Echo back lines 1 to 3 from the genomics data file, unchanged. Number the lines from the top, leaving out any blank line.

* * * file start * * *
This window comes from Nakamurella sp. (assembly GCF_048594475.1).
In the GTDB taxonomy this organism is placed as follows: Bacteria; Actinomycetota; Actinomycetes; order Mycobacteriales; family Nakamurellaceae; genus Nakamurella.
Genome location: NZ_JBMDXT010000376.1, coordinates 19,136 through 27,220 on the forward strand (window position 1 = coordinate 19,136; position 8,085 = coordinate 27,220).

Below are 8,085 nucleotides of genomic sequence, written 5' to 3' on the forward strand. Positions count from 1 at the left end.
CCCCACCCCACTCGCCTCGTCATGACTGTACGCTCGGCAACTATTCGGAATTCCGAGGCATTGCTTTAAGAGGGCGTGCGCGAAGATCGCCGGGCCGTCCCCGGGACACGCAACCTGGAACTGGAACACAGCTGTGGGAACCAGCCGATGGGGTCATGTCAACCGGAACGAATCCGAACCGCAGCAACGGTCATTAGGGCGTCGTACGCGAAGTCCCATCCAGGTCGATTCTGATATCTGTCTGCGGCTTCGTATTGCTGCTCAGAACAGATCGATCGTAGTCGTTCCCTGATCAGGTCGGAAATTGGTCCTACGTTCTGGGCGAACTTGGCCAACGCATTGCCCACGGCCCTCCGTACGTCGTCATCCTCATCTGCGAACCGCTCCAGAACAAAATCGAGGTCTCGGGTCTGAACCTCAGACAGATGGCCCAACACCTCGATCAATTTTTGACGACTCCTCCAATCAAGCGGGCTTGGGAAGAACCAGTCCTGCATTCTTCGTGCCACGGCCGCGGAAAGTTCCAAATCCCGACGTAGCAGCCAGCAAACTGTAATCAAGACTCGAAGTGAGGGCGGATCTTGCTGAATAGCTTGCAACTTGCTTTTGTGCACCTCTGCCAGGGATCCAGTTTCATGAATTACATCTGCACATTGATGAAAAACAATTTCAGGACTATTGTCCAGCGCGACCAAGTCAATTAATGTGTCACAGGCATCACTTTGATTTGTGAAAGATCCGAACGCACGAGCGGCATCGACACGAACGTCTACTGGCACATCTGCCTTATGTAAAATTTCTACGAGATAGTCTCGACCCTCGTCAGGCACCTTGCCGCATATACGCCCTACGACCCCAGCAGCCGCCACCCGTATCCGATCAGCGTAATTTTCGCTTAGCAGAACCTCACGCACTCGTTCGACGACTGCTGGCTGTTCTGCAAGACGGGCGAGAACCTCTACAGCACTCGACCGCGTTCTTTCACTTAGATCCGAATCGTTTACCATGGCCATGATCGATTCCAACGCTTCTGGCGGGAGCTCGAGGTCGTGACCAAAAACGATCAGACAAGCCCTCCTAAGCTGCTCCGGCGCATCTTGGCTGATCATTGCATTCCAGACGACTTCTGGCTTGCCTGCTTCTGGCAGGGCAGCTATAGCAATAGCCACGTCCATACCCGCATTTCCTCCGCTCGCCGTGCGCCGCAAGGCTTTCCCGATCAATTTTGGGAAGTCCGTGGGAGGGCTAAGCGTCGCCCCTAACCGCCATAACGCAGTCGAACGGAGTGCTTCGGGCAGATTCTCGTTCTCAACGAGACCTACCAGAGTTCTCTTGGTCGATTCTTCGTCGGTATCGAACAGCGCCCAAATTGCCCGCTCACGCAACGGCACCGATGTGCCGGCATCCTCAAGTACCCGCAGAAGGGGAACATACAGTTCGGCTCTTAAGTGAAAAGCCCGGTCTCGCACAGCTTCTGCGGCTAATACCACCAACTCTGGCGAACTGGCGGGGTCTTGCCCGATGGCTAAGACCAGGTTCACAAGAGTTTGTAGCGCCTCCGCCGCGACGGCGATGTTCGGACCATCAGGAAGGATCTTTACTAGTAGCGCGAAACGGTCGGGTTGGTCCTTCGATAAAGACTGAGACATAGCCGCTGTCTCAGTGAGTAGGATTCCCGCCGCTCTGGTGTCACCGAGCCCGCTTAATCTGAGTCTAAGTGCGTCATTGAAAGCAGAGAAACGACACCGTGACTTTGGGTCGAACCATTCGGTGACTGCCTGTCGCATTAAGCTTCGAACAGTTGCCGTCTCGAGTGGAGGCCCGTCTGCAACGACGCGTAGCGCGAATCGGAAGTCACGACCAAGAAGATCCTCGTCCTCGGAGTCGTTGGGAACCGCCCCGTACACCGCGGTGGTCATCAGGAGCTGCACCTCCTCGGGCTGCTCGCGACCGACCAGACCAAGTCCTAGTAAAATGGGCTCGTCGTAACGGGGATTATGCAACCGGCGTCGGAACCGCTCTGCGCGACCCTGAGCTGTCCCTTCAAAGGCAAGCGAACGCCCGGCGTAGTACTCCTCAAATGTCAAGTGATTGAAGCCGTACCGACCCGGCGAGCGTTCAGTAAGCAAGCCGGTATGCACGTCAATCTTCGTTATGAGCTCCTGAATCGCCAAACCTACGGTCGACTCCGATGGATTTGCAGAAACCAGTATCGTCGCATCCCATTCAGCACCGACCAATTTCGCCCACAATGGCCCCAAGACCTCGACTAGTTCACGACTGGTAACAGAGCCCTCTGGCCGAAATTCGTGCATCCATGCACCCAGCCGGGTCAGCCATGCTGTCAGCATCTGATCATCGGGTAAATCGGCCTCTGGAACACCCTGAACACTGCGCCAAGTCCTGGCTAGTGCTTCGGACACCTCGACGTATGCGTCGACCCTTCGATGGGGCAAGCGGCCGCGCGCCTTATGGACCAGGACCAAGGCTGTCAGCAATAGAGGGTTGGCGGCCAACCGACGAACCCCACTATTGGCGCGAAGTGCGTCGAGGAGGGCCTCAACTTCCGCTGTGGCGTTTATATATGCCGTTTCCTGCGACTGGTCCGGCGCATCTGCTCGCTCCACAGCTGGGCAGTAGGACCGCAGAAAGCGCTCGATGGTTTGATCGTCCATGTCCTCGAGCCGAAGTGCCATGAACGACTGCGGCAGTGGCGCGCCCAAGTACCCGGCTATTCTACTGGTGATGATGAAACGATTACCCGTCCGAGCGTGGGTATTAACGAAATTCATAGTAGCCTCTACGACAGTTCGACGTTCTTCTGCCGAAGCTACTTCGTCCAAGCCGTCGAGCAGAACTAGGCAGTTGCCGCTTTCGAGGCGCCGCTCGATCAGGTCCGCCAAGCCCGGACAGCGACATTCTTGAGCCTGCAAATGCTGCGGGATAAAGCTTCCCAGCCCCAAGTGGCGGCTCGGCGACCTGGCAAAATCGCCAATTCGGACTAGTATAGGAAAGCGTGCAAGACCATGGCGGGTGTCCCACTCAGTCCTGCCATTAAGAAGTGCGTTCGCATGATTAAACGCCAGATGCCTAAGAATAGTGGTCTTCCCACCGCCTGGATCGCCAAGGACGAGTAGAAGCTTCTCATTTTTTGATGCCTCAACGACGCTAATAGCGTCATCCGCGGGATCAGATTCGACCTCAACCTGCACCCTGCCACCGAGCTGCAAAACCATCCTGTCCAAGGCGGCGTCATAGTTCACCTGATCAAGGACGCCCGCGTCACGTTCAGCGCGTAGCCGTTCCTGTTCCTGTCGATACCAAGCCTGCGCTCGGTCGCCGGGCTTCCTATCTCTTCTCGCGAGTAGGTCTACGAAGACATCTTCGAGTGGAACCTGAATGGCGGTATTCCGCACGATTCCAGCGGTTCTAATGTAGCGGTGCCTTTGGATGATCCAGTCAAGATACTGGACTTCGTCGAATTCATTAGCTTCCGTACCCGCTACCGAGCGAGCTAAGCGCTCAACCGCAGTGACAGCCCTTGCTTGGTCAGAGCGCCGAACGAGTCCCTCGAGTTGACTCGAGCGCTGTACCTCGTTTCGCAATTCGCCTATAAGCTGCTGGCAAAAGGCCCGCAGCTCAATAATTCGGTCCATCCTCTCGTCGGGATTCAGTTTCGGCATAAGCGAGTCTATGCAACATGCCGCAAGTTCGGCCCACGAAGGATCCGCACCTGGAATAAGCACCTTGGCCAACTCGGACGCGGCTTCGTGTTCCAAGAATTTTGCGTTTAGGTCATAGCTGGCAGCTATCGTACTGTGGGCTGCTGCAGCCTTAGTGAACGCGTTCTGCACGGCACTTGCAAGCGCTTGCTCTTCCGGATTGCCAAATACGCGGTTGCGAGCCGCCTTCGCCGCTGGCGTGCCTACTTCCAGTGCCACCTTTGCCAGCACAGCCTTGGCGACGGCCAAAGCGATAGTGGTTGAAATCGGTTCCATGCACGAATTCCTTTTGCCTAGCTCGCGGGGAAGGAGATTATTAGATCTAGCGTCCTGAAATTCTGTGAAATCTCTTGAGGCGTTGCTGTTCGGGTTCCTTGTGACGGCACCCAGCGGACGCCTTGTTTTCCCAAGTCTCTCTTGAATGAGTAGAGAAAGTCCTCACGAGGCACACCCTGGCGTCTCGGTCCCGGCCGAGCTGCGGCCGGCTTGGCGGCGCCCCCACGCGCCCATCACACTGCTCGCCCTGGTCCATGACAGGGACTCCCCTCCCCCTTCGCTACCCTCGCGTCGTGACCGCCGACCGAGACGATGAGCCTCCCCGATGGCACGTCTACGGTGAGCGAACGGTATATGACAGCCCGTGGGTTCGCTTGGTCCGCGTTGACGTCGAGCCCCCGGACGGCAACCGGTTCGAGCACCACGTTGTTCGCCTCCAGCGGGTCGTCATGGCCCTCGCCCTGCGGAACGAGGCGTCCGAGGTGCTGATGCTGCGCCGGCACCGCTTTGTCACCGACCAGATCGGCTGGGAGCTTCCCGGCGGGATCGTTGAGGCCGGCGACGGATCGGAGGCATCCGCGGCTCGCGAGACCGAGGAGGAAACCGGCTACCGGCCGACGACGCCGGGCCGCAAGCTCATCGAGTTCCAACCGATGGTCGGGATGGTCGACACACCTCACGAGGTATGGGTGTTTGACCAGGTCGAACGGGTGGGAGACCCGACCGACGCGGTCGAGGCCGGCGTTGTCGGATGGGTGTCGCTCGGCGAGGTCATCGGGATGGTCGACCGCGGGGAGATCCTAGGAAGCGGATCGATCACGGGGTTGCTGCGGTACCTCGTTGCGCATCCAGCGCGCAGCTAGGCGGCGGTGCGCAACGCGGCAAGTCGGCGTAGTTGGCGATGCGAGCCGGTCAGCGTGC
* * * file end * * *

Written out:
This window comes from Nakamurella sp. (assembly GCF_048594475.1).
In the GTDB taxonomy this organism is placed as follows: Bacteria; Actinomycetota; Actinomycetes; order Mycobacteriales; family Nakamurellaceae; genus Nakamurella.
Genome location: NZ_JBMDXT010000376.1, coordinates 19,136 through 27,220 on the forward strand (window position 1 = coordinate 19,136; position 8,085 = coordinate 27,220).